Creativity is something that is often misunderstood, particularly in the workplace. Companies in the creative industries—advertising, publishing, and so on—tend to embrace the notion that creative thinking is essential to success. However, in organizations that fall into more conservative industries, creativity is sometimes overlooked.
Even if you think your job isn’t a creative one, fostering a creative work environment is a must if you want your employees to perform to the best of their abilities. It’s not enough to say you want them to be creative. You must model and encourage creativity if you want to reap the benefits. Here’s what you can do.
Unlock the Door to Creativity with a Contest
The first thing you can try, especially if you have not been actively encouraging creativity up until this point, is to find a way to signal your employees that things are changing. For example, you might announce a contest or incentive program for employees who come up with creative, new ways to do their jobs. Not every job or task will lend itself to creative redesign, but many will. We all have a tendency to get stuck in our ways.
Change doesn’t come easily to any of us, but there are ways to encourage it. When you empower employees to suggest changes, you give their creativity free reign. It is very likely that you’ll see some interesting and useful ideas as a result.
Demonstrate Creative and Open Thinking
Employees look to their leaders for guidance. If they see that you reject creativity and punish people who think outside the box, they are going to be extremely reluctant to come forward with new ideas and innovations. On the other hand, if you remain open and seek out new ideas, they will know they can come to you with their thoughts and suggestions.
One of the best ways to demonstrate creativity is to refrain from making quick decisions unless time is of the essence. Instead, take the time to solicit opinions from your colleagues and employees and really listen to what they have to say. Take notes, and if you feel yourself instinctively wanting to resist a suggestion, give yourself some time to sit with it instead.
When you hold off on your decision and give yourself time to absorb your options, you are far more likely to embrace a creative or innovative solution than you would be otherwise. Human beings are naturally resistant to change, but you don’t have to be stuck in a rut. Show your employees that you are willing to consider new ideas, and they’ll reward you by putting their creativity to work for you.
Do your employees take risks, or do they keep their heads down and toe the line? There’s something to be said for dedication and hard work, but if all your employees do is follow orders and play by the rules, you may be missing out on some very good ideas as a result.
Encouraging risk-taking might feel like a risk in and of itself, and that’s understandable. When you try new things, there is always a chance you will fail. However, the fact remains that the world is always changing. In our increasingly global economy, companies that are able to adapt and grow are far more likely to survive than those that remain the same. Customers have a lot of choices when it comes to the businesses they frequent, and one of the best ways to differentiate yourself from the competition is to encourage creativity.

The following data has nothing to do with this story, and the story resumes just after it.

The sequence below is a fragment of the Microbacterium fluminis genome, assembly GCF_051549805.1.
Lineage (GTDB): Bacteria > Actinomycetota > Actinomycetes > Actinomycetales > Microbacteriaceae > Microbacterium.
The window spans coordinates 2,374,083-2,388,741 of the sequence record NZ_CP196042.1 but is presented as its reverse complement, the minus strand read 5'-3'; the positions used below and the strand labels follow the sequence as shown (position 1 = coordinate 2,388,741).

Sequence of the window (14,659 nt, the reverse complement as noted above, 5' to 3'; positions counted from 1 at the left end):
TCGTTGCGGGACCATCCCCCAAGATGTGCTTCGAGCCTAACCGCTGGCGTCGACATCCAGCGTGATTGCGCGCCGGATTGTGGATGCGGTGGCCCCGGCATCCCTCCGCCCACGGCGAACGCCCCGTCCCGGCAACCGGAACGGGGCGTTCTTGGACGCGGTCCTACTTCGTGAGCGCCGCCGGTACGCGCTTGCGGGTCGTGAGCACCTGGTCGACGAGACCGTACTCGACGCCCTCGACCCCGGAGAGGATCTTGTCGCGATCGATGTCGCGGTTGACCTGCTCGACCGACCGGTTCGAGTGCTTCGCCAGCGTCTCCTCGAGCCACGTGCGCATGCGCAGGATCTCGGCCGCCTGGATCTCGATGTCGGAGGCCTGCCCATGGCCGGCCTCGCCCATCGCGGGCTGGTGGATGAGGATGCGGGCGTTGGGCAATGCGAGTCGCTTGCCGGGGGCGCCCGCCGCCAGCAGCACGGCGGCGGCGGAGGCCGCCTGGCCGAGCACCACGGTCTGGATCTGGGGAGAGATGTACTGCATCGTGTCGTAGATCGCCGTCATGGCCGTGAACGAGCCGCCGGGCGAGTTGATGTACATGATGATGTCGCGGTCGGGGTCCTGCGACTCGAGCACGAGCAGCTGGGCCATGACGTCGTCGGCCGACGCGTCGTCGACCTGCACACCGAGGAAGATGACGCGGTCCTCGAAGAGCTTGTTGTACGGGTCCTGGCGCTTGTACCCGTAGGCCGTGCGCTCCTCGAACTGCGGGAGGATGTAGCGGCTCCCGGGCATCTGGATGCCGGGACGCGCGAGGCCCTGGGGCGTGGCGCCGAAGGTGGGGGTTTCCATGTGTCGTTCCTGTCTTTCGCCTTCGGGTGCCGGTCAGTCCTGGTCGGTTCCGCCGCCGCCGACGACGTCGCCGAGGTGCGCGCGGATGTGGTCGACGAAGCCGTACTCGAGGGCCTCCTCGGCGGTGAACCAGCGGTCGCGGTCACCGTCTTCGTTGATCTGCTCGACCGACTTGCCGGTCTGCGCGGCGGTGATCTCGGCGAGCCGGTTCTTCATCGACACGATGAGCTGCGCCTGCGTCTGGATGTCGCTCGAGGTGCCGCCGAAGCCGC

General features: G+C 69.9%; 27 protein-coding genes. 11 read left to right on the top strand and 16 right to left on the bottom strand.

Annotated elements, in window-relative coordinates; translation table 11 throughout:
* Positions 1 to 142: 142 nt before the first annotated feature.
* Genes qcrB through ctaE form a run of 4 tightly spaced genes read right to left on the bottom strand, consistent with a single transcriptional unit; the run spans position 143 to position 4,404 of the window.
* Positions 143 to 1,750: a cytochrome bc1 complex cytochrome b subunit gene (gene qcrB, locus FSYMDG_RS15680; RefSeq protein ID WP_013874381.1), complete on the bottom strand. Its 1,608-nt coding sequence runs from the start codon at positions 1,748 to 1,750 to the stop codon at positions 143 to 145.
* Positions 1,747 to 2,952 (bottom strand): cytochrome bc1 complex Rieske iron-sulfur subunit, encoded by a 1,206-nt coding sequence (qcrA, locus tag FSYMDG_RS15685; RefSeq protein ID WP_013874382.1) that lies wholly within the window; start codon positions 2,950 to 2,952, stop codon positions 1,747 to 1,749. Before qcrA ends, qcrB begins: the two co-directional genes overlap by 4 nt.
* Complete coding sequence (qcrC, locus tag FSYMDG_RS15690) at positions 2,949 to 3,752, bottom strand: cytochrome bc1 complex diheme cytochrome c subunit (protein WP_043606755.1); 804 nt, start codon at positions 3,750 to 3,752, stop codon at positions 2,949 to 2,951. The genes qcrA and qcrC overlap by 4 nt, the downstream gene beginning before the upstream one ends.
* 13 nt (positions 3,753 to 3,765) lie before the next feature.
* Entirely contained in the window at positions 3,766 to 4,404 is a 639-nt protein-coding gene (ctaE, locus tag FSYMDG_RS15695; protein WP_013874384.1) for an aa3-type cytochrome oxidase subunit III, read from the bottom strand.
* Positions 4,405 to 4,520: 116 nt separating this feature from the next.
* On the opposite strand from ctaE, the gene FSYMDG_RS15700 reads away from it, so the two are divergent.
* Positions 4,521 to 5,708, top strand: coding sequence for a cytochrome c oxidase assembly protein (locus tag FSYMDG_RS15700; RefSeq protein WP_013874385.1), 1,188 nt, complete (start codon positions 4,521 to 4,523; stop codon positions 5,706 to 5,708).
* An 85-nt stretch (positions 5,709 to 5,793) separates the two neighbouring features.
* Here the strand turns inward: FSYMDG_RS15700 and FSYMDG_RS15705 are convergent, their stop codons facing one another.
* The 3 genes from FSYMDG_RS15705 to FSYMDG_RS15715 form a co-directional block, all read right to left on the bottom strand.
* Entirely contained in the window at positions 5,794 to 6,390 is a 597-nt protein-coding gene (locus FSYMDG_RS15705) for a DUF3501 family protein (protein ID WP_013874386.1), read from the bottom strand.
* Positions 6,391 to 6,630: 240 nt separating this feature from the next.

A good way to mitigate your fears about creative risk-taking is to put some parameters in place to guide employees along the way. For example, you might allow employees to spend a certain amount of money to try something new, or you might require them to do in-house beta testing before trying a new idea on a client. The specifics will depend on your business and your tolerance for risk, but sometimes providing boundaries allows creativity to thrive.
The other thing to keep in mind with risk-taking is that you must manage your own reactions to failures if you want employees to continue to innovate. If you get angry when a new idea doesn’t perform up to expectations, employees are going to be unwilling to try anything new in the future. Find a way to accept failure as a necessary part of growth.
Finally, find ways to get employees to talk to one another about their jobs and the problems they face and make it easy for them to collaborate with one another. Some companies encourage collaboration by organizing employees into innovation teams for brainstorming sessions. Others have regular company-wide events, such as lunches or happy hours, to get employees together.
The way you set up your work space can have an effect on collaboration, too. If your employees sit in cubicles with high walls, they can’t see or hear one another while they’re working. An open work space makes it natural for employees to talk to one another about issues they’re facing, and to collaborate on new ideas.
Depending on the nature of your business and how big your company is, you may want to put people from different departments together or split the events into small groups to make them more manageable.
If you use these four techniques, you will find your work environment transformed into a place that embraces creativity, and you’ll see the results in your bottom line as well as in the morale and commitment of your employees.